Luke Miller’s Picks

BEST PICTURE NOMINEES REVIEWED

Avatar

Verdict: The film is titanic in every way, from its dazzling images and special effects to its messages and attention to detail. But with big budget comes big demand, meaning Cameron must make a crowd-pleaser. Dumbing down the dialogue, character depth and dynamics, he creates a universal story the whole world can understand and enjoy. Avatar is whatever movie you want it to be, a love story, a message movie, or an visually imaginative heyday, but to sophisticated moviegoers it’s only meh. Grade: B- Full Review Here

The Blind Side

Verdict: John Lee Hancock’s bombastic, preachy and watered down The Blind Side is the one movie nominated for Best Picture this year that didn’t deserve its slot. This is the crowd-pleasing, melodramatic sports movie that moved both the Monday Night Football crowd and Sarah Palin wannabes to tears.  Hancock directs this film with a style right out of the sports film playbook, taking no chances and milking every crowd-pleasing scenario for maximum fluff. Grade: D Full Review Here

District 9

Verdict: District 9 is the greatest display of gritty sci-fi, with its scathing political undertones and pulse pounding action.  Blomkamp is able to mesh aliens seamlessly into a very real human world that echoes our own. While the obvious political undertones make this an allegory for apartheid, more conceptual parallels can be made with our current human rights, terrorism, and corporate moral dilemma. It’s expert movie making from top to bottom.  Grade: A Full Review Here Continue reading

Oscar Predictions: A Second Take

CyniCritcs reviewer Matt Erspamer posted his Oscar predictions and hopefuls a while ago here. For a second opinion on the main categories and a look at some of the technical awards, Luke Miller posts his picks and favorites here.

Best Picture

Avatar

The Blind Side

District 9

An Education

The Hurt Locker

Inglourious Basterds

Precious

A Serious Man

Up

Up In the Air

Will Win: The Hurt Locker. Avatar may have audiences at home swooned away with its big glitzy effects, but with the new preferential voting system in place, The Hurt Locker has a lot less haters than Avatar which makes me believe it will be found on more number two and three place ballots of those who get cut in the early rounds. Avatar winning at this point would be one big upset after losing at the PGA, WGA, DGA and BAFTA which are all huge precursors to the Oscars.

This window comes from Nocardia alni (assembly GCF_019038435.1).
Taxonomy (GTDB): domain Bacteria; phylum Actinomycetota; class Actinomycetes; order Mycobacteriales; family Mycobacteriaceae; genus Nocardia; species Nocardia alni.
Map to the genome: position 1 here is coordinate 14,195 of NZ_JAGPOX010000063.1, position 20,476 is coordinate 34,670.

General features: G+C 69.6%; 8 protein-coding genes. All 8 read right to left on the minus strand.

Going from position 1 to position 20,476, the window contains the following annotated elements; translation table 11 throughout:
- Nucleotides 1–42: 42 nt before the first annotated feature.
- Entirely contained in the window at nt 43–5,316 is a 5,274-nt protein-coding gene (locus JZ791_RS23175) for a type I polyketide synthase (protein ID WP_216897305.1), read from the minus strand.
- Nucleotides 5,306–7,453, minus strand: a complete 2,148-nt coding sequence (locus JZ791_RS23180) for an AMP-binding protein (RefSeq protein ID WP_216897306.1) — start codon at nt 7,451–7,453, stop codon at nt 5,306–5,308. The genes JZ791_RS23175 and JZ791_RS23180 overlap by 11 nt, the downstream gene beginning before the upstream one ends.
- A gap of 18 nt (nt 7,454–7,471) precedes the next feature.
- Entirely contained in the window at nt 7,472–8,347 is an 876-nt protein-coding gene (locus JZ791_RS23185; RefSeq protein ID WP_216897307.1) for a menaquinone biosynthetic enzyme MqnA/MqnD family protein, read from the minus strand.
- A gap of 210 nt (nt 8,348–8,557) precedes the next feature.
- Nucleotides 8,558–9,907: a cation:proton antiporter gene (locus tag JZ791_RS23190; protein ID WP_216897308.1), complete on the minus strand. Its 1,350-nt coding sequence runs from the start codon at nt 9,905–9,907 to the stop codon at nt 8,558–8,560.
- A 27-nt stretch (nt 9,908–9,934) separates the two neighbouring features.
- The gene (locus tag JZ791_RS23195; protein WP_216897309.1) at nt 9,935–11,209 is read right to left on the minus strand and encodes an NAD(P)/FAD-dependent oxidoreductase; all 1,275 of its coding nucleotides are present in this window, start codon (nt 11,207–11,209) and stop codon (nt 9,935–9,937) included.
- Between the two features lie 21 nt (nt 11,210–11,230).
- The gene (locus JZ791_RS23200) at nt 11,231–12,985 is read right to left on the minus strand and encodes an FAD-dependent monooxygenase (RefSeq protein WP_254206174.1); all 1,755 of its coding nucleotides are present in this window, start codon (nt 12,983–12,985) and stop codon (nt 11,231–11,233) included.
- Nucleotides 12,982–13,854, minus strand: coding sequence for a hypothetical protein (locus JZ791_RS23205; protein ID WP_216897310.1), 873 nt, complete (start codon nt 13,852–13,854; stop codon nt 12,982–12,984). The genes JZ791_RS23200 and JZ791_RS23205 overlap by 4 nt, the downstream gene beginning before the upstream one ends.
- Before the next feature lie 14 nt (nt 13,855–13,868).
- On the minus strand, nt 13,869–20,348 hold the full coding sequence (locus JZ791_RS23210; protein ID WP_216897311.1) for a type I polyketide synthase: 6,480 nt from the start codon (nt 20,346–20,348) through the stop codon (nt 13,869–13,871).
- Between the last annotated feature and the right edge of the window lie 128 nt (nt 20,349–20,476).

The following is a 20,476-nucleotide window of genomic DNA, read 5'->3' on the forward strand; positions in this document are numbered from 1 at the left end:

Should Win: Up In the Air. I can’t really summarize how great this film is without ranting into a whole essay. You can read about it here in my review however.

Left Out: The following films that are better than The Blind Side: Star Trek, Away We Go, Moon, (500) Days of Summer, Public Enemies, State of Play, The Road, or Where the Wild Things Are. Personally, I would have chosen a comedy to put in this bunch and Away We Go had the best blend of funny and heart to rank it up with Juno or Little Miss Sunshine. Continue reading

DVD Must-watch: Spike Jonze’s Oscar snubbed Where the Wild Things Are

Image courtesy of Screen Rant

The biggest crime perpetuated by the Academy of Motion Picture Arts and Sciences (Peter Travers of Rolling Stone prefers “Farts and Biases” and I tend to agree) this year is ignoring Spike Jonze’s Where the Wild Things Are. Today, you have the opportunity to partially correct that mistake by going out and renting or buying the film yourself and seeing what great work he has done.

Jonze had the audacity to adapt a 12-page, mostly illustrated children’s novel to the silver screen.  Guess what?  He succeeded admirably.

Wild Things is a beautifully told vision of childhood.  The fears, anxieties, tribulations and joys told through the eyes of a young boy named Max (portrayed by terrific child actor Max Records) are all brought to vivid, beautiful light in this film.